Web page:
The Los Angeles Times reported that 63% of American Families are now considered dysfunctional. That means we’re the majority. We’re normal. It’s the people that had the mom, dad, brother, sister, little white picket fence; those people are the freaks.
Those were the first words I heard from Christopher Titus. It was a line directly pulled from his stand up comedy special called “Norman Rockwell is Bleeding”, but I didn’t know that when I heard it. I was watching him start that monologue on his TV show Titus when I watched it on DVD.
To be honest I don’t know where I had the idea to pick up the DVD. I just remember standing in a Futureshop looking at TV shows to buy and Titus stood out to me. It could’ve been I remembered the actor who played Titus’ brother was Scut Farkus from “A Christmas Story“. I honestly don’t know. All I can recall is I bought it and took it home to watch it on my 20” TV set in my bedroom playing through my original Xbox and I instantly enjoyed it.
The problem with a lot of TV shows now is the “Just keep watching, it gets better.” mentality. It took me 3 or 4 episodes to enjoy Arrow, it took me a whole mini series and an episode to enjoy Battlestar Galactica. It took me 8 episodes to really get into Mad Men. That’s a lot of time to invest to a show that you could either hate or love. Not with Titus. They pulled me in from the very first episode called “Dad’s Dead.” I say to this day it is the best pilot ever created for TV. It’s possible I may retract that statement someday and make that only for Sitcoms, but for right now “Dad’s Dead“ is number one. Let me just give you a piece of dialogue from that episode, it happens immediately after the opening credits:
TITUS: What do you mean Dad’s dead?
DAVE: I think….Dad is dead.
TITUS: Not a lot of grey area here Dave. Dead. Not dead. Is there a pulse?
DAVE: ....I don’t know.
TITUS: I’ve taken a half-a-day off work there better be a corpse…..I mean…what make’s you think he’s dead?
DAVE: He’s been in his room for four days now.
TITUS: Right, and?
DAVE: Without getting a beer.
TITUS: (gets upset) Oh my God…
After reading this, I only just realized how morbid that is to think that that dialogue was funny. So I’ve included the clip below so you can see what I mean.
Remember, this was a show created in 2001. Before Family Guy, before dysfunctional family sitcoms were even a thing. Titus combined regular sitcom situations on a set, but combined them with an internal monologue from Titus in a Black-And-White room with a large wooden chair, flashbacks and “Dads Fist Cams”. It kept adding a whole lot of different ideas that Three-Camera-Audience-Laugh-Track TV Shows at the time hadn’t done before.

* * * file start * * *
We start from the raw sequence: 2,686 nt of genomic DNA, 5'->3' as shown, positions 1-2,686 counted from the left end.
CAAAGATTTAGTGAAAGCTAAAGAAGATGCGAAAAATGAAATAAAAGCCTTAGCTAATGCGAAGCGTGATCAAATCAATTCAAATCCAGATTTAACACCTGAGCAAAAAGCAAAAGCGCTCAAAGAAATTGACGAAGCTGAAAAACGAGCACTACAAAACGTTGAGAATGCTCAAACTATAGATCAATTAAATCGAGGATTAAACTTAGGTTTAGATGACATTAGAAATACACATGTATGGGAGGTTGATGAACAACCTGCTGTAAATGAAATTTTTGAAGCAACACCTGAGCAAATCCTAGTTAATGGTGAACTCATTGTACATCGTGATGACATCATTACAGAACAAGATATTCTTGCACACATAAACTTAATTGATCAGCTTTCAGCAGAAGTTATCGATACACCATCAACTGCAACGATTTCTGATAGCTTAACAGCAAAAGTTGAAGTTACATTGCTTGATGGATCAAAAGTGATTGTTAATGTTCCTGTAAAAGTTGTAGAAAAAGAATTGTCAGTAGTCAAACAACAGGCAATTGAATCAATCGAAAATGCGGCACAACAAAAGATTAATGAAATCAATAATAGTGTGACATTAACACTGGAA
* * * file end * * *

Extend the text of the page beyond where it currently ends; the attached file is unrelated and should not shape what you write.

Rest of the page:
It may or may not pique your interest, but I can tell you in my early twenties brain synapses fired and I was hooked. I watched all three seasons of the show and it kept getting funnier, then seriously emotional and then extremely hilarious again.
At the time though what I didn’t know was that Titus was a stand up comedian and the entire first season of the show was almost literally ripped from his own act. Practically the whole first episode is that first album “Norman Rockwell is Bleeding“. When I did find out that he was a comic, I went to iTunes and downloaded as many of his albums as he had available. Which were only Rockwell and “The 5th Annual End of The World Tour“
I now own (digitally) all his albums and I keep listening to them over and over and over and over again. What struck me as the most intriguing thing about his act is that he had “Standard Stand-Up Comedy Jokes” that a lof ot comics had. But what was amazing about Chris is that he told stories. Not only just stories, but stories about his real life. I never grew up in the environment he did, but when he told of his five-time-divorced Dad, or his “Shacked up in the Whacko Basket” Mom, they were entertaining. As weird as that was to write, Titus had sucked me in as he told those horrific stories and yet by his performance, he made them funny.
In the month that led up to my first performance on my birthday, I listened to his albums almost on repeat (I say almost because I switched between a few other comedians which I will write about later). I studied the way he told his stories, the way he emphasized certain words. The way he described how certain situations happened. How he even added his own internal monologue which he calls “His inner retard” that as harsh and Politically Incorrect as that sounds is super funny.
“For an idiot he’s surprisingly self-aware.”
I think I might actually give a review or two of his albums, but for now I’ll leave you with this. There are several Stand-Up Comics that I look up to. I wish to God that I could have the talent to be able to craft jokes the way they do and make people laugh, but I know the talents that God gave me. Writing “Standard Stand-Up Comedy Jokes” is not one of them. However, I can tell a story up on stage, as my birthday show could attest to. I won’t copy what Titus and others have done with their stories, because they are the only ones who can tell it, but I can gleam techniques from them. I can learn techniques that I hadn’t picked up before. Like Titus, I can take the most horrible, embarrassing story I know and can make it funny. All it takes is practice and inspiration.
That’s why Christopher Titus is a storyteller I admire.
As always I remain obediently yours